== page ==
Scrum: A Definition and Some Pointers
When you start a new job, chances are you’re going to have to either brush up on your terminology — or learn what can feel like an entirely new language. Nowhere is this more true than when you’re working with a software development team. Whether it’s your first day managing an Agile project or you work with developers on a daily basis, it’s important to understand common phrases and terms used among the team. One of the most popular terms you’ll need to get familiar with? “Scrum.”
Continue reading to find out what Scrum is, why it’s beneficial to teams of all sizes, how to overcome common challenges, and what a “Scrum Master” is.
What is Scrum?
At its foundation, Scrum is an Agile framework for addressing and solving complex problems in an efficient, adaptive, and iterative way. Unlcear roles, dubious responsibilities, and complicated business processes can make solving elaborate problems within an organization difficult. Scrum simplifies and streamlines this experience with a concrete way of approaching problems and making sure all team members are working towards the same goal in the most effective way possible.
Scrum has a standard set of rules, processes, roles, and events that help set expectations and minimize ambiguity, confusion, and unnecessary meetings.
Before we dive in, it’s important to understand the different roles and individuals involved.
The three main roles within the Scrum framework are:
- Product Owner: This individual represents customers and stakeholders and creates the product backlog.
- Developers: They carry out the work in a self-organized manner during each sprint, and their main goal is to deliver the most valuable product possible.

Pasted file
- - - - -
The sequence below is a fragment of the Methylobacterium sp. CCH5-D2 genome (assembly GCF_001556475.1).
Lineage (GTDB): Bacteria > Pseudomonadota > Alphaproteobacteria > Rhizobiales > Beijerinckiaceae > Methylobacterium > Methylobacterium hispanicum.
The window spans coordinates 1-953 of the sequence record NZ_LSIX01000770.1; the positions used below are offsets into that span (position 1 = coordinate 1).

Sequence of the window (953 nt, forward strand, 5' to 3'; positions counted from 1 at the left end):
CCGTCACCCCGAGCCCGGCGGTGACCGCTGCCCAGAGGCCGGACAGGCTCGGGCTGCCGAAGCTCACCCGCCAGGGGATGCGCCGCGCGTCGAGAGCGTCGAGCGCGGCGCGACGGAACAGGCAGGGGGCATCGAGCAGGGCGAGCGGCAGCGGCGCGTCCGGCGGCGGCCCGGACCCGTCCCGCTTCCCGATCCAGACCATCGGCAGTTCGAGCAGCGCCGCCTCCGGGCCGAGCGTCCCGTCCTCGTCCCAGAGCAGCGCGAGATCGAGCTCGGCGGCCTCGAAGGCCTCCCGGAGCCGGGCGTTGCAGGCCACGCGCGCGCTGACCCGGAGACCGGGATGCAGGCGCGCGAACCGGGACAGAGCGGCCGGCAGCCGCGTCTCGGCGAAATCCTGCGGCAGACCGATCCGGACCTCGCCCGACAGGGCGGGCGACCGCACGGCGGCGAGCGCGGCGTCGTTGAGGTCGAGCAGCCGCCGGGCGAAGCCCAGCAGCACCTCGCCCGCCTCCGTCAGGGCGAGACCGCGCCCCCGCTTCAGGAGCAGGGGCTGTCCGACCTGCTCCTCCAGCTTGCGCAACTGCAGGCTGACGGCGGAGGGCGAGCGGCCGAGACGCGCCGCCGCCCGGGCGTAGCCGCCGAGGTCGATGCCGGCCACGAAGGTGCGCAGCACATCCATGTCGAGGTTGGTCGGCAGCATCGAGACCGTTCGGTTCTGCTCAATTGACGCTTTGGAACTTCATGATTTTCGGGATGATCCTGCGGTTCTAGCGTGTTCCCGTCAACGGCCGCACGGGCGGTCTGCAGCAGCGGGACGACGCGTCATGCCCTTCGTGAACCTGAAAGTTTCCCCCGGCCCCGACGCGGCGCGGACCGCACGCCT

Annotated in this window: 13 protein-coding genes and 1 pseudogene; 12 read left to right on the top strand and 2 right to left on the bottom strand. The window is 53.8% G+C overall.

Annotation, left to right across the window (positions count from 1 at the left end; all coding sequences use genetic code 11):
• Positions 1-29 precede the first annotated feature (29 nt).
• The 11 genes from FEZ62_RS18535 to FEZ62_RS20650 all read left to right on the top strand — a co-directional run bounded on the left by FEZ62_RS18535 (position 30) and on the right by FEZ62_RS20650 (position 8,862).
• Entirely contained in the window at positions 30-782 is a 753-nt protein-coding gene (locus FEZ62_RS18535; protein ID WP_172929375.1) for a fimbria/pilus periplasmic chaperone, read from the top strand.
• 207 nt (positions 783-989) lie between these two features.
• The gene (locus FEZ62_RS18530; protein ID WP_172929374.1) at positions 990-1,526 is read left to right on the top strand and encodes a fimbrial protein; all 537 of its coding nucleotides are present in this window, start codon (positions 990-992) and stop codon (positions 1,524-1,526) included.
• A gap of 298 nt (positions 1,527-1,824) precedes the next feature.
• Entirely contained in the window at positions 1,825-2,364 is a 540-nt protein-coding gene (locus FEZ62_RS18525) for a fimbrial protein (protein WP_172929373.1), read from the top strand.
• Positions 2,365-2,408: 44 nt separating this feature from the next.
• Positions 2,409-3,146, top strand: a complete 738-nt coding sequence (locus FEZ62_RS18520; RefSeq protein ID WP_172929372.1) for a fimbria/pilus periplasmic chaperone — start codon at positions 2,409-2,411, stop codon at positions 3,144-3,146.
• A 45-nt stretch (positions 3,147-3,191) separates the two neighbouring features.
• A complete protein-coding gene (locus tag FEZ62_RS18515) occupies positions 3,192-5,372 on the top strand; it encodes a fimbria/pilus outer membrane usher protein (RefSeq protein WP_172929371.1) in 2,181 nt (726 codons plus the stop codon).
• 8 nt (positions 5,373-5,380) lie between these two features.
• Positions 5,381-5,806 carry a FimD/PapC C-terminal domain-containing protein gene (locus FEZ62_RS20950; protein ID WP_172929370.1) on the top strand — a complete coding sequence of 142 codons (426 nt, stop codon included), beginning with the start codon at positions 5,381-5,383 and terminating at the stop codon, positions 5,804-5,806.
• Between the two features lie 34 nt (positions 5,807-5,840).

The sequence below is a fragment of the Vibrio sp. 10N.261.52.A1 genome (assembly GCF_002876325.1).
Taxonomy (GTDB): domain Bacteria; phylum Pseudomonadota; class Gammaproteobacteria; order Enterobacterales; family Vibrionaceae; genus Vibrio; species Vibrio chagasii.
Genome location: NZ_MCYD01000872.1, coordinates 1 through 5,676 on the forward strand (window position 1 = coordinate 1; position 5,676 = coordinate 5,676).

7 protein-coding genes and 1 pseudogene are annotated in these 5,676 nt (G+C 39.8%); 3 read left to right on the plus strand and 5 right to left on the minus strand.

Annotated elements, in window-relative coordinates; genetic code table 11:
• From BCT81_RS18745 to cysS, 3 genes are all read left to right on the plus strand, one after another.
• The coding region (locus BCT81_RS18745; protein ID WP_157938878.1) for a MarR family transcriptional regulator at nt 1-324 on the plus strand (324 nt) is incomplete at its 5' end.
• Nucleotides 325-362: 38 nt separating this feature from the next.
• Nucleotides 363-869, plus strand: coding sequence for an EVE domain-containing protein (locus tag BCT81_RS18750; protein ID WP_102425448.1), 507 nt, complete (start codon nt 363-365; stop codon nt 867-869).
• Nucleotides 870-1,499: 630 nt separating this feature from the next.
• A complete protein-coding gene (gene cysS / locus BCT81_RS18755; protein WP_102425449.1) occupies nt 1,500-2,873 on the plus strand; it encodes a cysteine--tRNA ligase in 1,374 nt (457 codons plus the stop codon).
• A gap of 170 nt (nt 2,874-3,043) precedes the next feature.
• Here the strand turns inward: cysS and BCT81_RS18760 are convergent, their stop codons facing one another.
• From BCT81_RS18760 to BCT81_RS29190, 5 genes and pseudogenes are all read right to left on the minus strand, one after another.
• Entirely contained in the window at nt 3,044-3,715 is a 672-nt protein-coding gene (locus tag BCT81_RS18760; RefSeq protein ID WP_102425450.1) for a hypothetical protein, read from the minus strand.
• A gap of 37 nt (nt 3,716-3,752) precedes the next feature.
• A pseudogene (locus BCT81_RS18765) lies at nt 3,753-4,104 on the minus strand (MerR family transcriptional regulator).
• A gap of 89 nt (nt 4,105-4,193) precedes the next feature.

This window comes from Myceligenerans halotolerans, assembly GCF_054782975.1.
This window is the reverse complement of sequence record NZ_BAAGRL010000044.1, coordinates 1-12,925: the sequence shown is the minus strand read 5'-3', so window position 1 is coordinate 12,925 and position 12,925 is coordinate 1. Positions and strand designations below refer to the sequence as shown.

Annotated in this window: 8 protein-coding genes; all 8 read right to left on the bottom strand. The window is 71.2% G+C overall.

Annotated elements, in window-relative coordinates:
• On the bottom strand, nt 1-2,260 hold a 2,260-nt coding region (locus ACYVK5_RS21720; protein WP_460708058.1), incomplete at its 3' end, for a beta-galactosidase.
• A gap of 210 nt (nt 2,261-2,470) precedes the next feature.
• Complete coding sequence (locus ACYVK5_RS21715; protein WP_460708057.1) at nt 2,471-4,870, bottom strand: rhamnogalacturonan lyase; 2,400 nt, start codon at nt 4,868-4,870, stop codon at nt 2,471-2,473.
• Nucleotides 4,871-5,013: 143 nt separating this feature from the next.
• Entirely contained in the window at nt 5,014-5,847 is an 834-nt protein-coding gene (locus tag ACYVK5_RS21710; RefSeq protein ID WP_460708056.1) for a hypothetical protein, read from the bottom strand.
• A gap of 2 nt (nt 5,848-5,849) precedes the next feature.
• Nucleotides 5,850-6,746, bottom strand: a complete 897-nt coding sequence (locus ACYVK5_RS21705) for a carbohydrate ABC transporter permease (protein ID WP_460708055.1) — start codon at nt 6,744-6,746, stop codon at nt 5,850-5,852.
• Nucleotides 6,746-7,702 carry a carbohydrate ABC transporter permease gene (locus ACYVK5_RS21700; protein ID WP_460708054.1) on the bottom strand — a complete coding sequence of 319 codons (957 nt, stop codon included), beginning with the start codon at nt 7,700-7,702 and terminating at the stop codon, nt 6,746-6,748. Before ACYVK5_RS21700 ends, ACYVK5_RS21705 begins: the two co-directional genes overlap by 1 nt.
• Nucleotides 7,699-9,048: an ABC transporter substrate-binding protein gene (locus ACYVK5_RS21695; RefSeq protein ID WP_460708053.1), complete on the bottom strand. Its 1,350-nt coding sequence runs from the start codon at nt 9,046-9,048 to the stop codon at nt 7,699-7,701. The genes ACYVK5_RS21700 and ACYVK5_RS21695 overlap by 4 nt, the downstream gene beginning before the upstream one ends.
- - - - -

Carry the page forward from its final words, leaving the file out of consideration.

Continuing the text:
- Scrum Master: They make sure that the framework is understood and enacted and helps everyone understand good theory, practices, and rules.
In order to facilitate a clear and optimized approach, the Scrum workflow consists of five key events:
- Sprint planning: Where the team analyzes the product backlog and determines the purpose and goals of their next sprint.
- Sprint: Used within most Agile methodologies, the sprint is a short burst of intense and focused development work taking place within a set time period (usually between one to four weeks).
- Daily Scrum: A daily meeting where developers come together for about 15 minutes to discuss progress made towards the sprint goal. Three questions are asked during this meeting:
– What did you do yesterday?
– What will you do today?
– Are there any blockers or impediments in your way?
- Sprint review: A meeting where the Scrum team and other stakeholders collectively review the sprint results. This is seen as a working session, and the result of this review is a revised version of the product backlog with the next sprint in mind.
- Sprint retrospective: The team comes together to reflect on what went well, what didn’t, and how they can improve.
Scrum documents and artifacts
In addition to defined roles and events, there are specific Scrum documents, as mentioned above, to support different phases of the process. These documents are:
- The product backlog: Created by the product owner, the product backlog is a prioritized list of things needed to improve the product. These could include new features, bug fixes, updates, or anything else needed to create a product.
- The sprint backlog: Created during sprint planning and managed by developers, this gives an overview of the work needed to achieve the sprint’s goal. The sprint backlog must include the “Definition of Done,” which clearly indicates what needs to be completed in order for the Sprint to be considered complete.
- The Scrum board: A place where team members can visualize and keep track of information and tasks, usually a project within a work management tool. Team members can provide status updates directly within the tool by closing tasks and leaving comments.